Thursday, April 12, 2007

Evidence based woo

The National Center for Complementary and Alternative Medicine, which I will henceforth refer to as the National Center for the Promotion of Pseudoscience (NCPP), has just released a study claiming that Tai Chi boosts immunity against HVZ (Shingles) virus. There’s something in this paper to make all the alties happy. The anti vaccination crowd will be excited to learn that Tai Chi worked as well as vaccination. For the integrative medicine enthusiasts there was the finding that Tai Chi combined with vaccination worked better than either treatment alone.

If you ignore the obvious problem of biologic implausibility (the “mechanism” of Tai Chi is said to be the unblocking of the flow of the vital energy Qi along the body’s meridians) the paper appears sound at first glance. With its prospective randomized design, p values and prestigious institutional representation (UCLA and UCSD) it has all the trappings of science. But the ever diligent Orac, in contrast to the sound bite style of the popular media and much of the blogosphere, looked beyond the abstract and, digging deep into the methods section of the paper, discovered that this study proved nothing whatsoever about the effect of Tai Chi on the immune system. Because the control subjects merely “sat on their behinds in a class” the study suggests only that exercise might boost immunity. As Orac points out, to prove any unique effect of Tai Chi a comparison group treated with conventional exercise at a comparable aerobic level, or Tai Chi exercises with the “wrong moves” (a valid Tai Chi placebo for most subjects unschooled in the ways of woo) would have been necessary.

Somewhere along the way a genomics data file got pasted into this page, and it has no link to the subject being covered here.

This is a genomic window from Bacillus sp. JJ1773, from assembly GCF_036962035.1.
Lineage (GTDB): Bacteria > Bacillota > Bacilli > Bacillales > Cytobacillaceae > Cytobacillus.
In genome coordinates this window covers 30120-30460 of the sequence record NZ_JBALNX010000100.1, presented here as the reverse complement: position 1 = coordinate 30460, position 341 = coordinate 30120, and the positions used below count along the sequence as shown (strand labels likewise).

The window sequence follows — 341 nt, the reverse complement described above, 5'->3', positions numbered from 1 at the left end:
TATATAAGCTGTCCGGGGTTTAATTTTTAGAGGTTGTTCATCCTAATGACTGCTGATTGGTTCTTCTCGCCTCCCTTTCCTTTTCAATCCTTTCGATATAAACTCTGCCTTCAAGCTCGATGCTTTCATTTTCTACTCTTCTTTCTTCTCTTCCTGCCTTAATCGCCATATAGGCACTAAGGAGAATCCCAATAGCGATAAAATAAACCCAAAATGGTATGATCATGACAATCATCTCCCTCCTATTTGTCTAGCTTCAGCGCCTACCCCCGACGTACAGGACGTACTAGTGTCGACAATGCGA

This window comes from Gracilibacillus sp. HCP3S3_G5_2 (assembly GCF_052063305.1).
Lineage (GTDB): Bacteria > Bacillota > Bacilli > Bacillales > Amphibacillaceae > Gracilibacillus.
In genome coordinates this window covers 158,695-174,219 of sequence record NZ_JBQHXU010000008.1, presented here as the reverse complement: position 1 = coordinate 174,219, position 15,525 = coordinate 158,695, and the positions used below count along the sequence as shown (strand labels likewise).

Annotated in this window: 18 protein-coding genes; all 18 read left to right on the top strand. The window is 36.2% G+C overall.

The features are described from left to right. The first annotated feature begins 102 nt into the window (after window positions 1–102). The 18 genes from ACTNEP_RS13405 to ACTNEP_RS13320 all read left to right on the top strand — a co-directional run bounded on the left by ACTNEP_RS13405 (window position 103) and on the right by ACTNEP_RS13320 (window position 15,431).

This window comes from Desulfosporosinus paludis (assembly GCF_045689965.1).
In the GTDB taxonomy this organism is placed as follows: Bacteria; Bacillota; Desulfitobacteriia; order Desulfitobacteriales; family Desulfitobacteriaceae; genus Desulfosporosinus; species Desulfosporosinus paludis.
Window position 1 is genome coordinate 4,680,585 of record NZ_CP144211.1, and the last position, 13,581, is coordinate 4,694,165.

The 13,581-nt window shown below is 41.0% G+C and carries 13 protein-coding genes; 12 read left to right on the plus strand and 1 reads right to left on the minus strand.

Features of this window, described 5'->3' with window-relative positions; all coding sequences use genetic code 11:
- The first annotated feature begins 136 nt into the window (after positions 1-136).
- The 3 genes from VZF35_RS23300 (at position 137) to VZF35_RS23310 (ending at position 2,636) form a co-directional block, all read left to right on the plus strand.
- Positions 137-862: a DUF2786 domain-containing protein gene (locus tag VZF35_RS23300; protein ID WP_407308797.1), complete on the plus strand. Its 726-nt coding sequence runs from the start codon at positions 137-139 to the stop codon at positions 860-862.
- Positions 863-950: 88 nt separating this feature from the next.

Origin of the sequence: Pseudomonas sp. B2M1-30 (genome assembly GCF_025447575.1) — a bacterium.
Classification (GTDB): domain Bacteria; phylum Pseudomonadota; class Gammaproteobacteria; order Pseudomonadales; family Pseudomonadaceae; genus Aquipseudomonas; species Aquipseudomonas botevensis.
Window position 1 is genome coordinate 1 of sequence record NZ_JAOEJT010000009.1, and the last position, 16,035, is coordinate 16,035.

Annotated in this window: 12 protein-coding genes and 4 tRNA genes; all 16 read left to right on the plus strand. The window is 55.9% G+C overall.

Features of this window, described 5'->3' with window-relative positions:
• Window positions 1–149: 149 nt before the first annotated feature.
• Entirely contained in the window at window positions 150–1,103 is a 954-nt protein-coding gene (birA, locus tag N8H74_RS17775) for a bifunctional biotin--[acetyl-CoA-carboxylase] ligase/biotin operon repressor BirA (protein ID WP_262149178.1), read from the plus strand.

That is a patently obvious, huge, huge design flaw! Why was this study conceived in this way and why was it accepted for publication? Orac suggests a significant conflict of interest: woo is sexy these days, it sells, and it gets funded.

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